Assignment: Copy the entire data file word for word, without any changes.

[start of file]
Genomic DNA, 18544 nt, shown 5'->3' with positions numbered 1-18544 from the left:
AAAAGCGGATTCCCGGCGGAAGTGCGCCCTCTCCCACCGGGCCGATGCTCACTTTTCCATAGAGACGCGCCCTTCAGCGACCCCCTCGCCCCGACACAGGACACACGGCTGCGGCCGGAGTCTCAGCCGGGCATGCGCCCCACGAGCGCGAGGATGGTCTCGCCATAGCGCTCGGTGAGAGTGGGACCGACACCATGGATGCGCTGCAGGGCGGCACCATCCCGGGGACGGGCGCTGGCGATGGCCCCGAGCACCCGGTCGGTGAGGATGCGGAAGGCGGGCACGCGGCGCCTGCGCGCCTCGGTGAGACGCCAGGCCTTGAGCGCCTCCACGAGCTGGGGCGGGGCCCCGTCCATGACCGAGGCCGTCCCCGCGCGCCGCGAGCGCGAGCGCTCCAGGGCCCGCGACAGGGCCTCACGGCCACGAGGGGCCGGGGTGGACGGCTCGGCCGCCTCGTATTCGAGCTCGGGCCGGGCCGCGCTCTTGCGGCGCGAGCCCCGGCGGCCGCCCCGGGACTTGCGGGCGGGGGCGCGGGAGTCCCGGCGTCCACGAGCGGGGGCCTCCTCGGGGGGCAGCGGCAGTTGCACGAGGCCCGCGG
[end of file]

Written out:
Genomic DNA, 18544 nt, shown 5'->3' with positions numbered 1-18544 from the left:
AAAAGCGGATTCCCGGCGGAAGTGCGCCCTCTCCCACCGGGCCGATGCTCACTTTTCCATAGAGACGCGCCCTTCAGCGACCCCCTCGCCCCGACACAGGACACACGGCTGCGGCCGGAGTCTCAGCCGGGCATGCGCCCCACGAGCGCGAGGATGGTCTCGCCATAGCGCTCGGTGAGAGTGGGACCGACACCATGGATGCGCTGCAGGGCGGCACCATCCCGGGGACGGGCGCTGGCGATGGCCCCGAGCACCCGGTCGGTGAGGATGCGGAAGGCGGGCACGCGGCGCCTGCGCGCCTCGGTGAGACGCCAGGCCTTGAGCGCCTCCACGAGCTGGGGCGGGGCCCCGTCCATGACCGAGGCCGTCCCCGCGCGCCGCGAGCGCGAGCGCTCCAGGGCCCGCGACAGGGCCTCACGGCCACGAGGGGCCGGGGTGGACGGCTCGGCCGCCTCGTATTCGAGCTCGGGCCGGGCCGCGCTCTTGCGGCGCGAGCCCCGGCGGCCGCCCCGGGACTTGCGGGCGGGGGCGCGGGAGTCCCGGCGTCCACGAGCGGGGGCCTCCTCGGGGGGCAGCGGCAGTTGCACGAGGCCCGCGG